Marketing Executives' Focus on Social Media ROI Should Lift The Role Of Analytics

There’s a lot of promise in research released yesterday by the Marketing Executives Networking Group (MENG) and Anderson Analytics. MENG is a national group representing senior marketing executives from across industries. Until the revolution when digital marketers claim their rightful place as eCMOs or some such, these are the people who green-light online plans. (At this point, I should say that I’m a MENG member, agitating on your behalf from the inside.)

It’s good news that two-thirds of respondents to the Third Annual Marketing Trends Study have a more optimistic business outlook for 2010. Marketing budgets are being increased (by 24% of respondents), innovation and research and development (R&D) is being funded (36%) and about 30% of executives say they’re hiring.

You can find a complete copy of survey results at We went straight to the Online Marketing & Social Media Strategy part of the report and there it was. Overall, marketers intend to spend 45% of their budgets online this year, 55% offline. Nice, very nice.

Company size factors into the spending. Large companies (defined as having 2,000 or more employees) will spend just 30% of their budgets online versus 48% spent by small companies. That’s OK, large companies have bigger budgets. The dollars will be there.

Research is conducted to answer questions, but one looming question emerged out of this research: Will the results of heightening spending be there?

The MENG/Anderson survey is comprehensive and covers a range of topics from executives’ assessment of growth in geographic markets to their own job satisfaction. We were interested in the list of marketing concepts that respondents consider “the most important to pay attention to.”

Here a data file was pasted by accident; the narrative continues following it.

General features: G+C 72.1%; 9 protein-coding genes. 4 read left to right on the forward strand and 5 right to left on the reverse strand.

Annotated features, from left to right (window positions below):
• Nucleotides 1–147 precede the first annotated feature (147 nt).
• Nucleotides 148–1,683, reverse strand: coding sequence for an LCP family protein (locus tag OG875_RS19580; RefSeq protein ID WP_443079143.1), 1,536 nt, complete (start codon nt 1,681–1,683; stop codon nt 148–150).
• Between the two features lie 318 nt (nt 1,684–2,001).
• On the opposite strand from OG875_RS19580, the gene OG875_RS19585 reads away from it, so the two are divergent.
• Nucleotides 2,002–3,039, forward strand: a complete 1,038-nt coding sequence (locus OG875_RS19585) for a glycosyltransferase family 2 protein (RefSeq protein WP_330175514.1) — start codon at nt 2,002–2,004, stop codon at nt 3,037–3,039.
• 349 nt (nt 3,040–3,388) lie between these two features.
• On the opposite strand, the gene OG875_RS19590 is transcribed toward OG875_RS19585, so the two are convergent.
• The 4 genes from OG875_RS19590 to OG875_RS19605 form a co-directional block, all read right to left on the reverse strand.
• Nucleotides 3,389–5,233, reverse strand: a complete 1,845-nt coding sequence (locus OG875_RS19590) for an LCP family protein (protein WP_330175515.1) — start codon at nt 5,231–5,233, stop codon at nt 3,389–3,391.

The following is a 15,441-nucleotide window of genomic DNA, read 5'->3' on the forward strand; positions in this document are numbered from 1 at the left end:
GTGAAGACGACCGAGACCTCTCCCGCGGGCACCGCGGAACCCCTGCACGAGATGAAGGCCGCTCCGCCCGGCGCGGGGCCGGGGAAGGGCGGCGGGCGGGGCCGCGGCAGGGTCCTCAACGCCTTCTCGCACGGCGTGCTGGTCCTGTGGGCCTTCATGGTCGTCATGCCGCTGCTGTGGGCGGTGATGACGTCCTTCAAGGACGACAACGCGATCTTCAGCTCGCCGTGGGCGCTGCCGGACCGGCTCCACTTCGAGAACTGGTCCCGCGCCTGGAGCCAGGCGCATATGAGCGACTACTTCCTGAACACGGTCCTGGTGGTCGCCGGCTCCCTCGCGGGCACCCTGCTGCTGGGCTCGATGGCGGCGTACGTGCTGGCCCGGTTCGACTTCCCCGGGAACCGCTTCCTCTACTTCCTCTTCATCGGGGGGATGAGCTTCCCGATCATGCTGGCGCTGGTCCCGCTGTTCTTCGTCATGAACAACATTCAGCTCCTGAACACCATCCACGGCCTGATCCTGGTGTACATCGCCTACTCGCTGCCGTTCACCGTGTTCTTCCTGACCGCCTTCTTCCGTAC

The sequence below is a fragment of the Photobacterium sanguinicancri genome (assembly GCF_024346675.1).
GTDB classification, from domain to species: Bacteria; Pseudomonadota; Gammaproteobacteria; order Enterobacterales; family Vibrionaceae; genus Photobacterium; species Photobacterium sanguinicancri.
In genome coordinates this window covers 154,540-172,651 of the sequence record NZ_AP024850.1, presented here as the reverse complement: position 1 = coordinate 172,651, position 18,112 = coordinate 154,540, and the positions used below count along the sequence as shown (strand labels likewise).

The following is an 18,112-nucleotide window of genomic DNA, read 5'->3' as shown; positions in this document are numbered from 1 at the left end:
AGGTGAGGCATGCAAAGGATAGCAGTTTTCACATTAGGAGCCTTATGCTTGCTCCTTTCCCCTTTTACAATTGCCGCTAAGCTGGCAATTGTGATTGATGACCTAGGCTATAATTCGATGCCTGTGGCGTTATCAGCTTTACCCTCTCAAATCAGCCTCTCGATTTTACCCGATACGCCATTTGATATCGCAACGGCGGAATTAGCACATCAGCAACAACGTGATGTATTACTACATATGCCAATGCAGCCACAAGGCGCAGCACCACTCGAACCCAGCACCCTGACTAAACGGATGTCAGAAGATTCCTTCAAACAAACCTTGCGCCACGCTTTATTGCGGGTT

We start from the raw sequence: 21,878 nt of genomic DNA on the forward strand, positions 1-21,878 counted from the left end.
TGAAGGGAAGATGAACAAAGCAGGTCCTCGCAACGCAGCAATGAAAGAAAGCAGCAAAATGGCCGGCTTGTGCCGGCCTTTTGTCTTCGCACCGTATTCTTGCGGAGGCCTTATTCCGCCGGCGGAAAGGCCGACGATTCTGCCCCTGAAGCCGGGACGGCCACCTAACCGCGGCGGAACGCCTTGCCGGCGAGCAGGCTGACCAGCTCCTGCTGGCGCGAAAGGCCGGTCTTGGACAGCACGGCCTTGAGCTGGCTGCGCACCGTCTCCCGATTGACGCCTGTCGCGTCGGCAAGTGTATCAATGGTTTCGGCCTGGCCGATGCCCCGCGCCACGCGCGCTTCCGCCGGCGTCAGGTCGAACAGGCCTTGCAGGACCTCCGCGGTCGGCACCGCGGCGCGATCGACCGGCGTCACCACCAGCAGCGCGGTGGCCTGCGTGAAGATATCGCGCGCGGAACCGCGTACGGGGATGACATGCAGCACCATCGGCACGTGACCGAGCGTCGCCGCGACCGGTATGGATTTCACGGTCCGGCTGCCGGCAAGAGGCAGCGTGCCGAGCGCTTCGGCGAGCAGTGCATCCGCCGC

Marketing executives’ top marketing concept for 2010? Marketing ROI. And, Social Media ROI ranked as #15.

Return on investment, that again. The ROI mandate is inescapable this year (see our post on asset managers' special challenge in demonstrating social media ROI).

But take a look at the marketers’ list of top 15 marketing concepts. Where’s Web analytics? How can anything online be evaluated without a focus, at the top of a marketing organization, on analytics?

Digital marketers, this is your call to arms. Web analytics—and we’d broaden the term to make sure it encompassed analytics of off-site strategies, too—ranks #19 on the MENG/Anderson list of marketing concepts that executives are focusing on. That’s too low for what needs to be demonstrated and understood in 2010.

This data, which may or may not reflect responses from asset management marketing executives, confirms what asset managers’ Web analysts already know. At too many organizations, analytics is a siloed capability, typically too low in a marketing structure and almost always focused on reporting as opposed to taking part in planning, anticipating, learning, testing and sharing.

In this year of “Where’s the ROI?” digital marketers need to seize the moment to communicate the value and limitations of analytics. Don’t fault the marketing leaders for analytics not being top of mind. It’s your job to command their attention. Find a way to present insights (not auto-generated reports) that widen executives’ eyes as opposed to glaze them over.

Your work, your organization’s online presence and its future effectiveness depends on your speaking up this year. Take another look at that list—how hard could it be, really, for Web analytics to unseat Blogging as a top marketing concept? Go.